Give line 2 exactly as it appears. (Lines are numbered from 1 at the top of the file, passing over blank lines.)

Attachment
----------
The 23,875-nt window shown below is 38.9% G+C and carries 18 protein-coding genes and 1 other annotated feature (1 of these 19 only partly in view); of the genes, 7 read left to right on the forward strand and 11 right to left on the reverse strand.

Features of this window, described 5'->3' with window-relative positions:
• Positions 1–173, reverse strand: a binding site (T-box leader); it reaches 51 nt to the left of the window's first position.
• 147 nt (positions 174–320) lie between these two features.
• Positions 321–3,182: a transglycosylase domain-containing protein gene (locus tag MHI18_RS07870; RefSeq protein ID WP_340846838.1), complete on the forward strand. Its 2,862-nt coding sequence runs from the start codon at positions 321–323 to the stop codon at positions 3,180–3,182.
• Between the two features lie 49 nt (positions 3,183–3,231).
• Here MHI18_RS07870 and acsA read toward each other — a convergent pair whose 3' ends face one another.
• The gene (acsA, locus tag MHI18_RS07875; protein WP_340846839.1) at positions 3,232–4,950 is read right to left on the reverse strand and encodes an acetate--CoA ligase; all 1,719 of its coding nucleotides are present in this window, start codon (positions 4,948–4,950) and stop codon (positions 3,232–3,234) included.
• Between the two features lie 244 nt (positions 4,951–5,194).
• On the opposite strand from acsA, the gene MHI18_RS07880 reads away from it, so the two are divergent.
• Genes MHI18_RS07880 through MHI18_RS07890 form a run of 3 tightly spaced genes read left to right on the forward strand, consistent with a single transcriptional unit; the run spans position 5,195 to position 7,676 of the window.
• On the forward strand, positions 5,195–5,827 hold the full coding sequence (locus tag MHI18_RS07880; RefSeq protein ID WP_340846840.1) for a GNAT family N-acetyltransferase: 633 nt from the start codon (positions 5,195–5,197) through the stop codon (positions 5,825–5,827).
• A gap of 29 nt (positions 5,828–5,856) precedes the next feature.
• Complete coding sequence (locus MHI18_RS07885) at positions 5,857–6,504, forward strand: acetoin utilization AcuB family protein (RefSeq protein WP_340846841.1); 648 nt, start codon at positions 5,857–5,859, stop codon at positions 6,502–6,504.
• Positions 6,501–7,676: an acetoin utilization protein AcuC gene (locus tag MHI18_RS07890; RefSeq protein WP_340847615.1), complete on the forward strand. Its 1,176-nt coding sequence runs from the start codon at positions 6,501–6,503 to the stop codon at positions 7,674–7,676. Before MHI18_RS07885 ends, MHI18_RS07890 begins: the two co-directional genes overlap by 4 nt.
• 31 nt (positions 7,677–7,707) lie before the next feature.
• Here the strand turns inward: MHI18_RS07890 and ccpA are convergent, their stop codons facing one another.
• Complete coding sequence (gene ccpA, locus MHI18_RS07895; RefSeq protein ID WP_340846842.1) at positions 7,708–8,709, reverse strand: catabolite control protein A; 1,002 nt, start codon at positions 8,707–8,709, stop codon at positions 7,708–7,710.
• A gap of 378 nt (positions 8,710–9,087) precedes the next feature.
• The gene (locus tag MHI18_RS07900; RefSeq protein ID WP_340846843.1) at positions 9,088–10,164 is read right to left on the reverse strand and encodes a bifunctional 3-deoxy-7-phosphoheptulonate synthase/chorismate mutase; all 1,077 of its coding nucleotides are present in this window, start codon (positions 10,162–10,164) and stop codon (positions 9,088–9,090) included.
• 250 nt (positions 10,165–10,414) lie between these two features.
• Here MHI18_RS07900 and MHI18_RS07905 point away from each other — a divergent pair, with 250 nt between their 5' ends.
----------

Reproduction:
Features of this window, described 5'->3' with window-relative positions: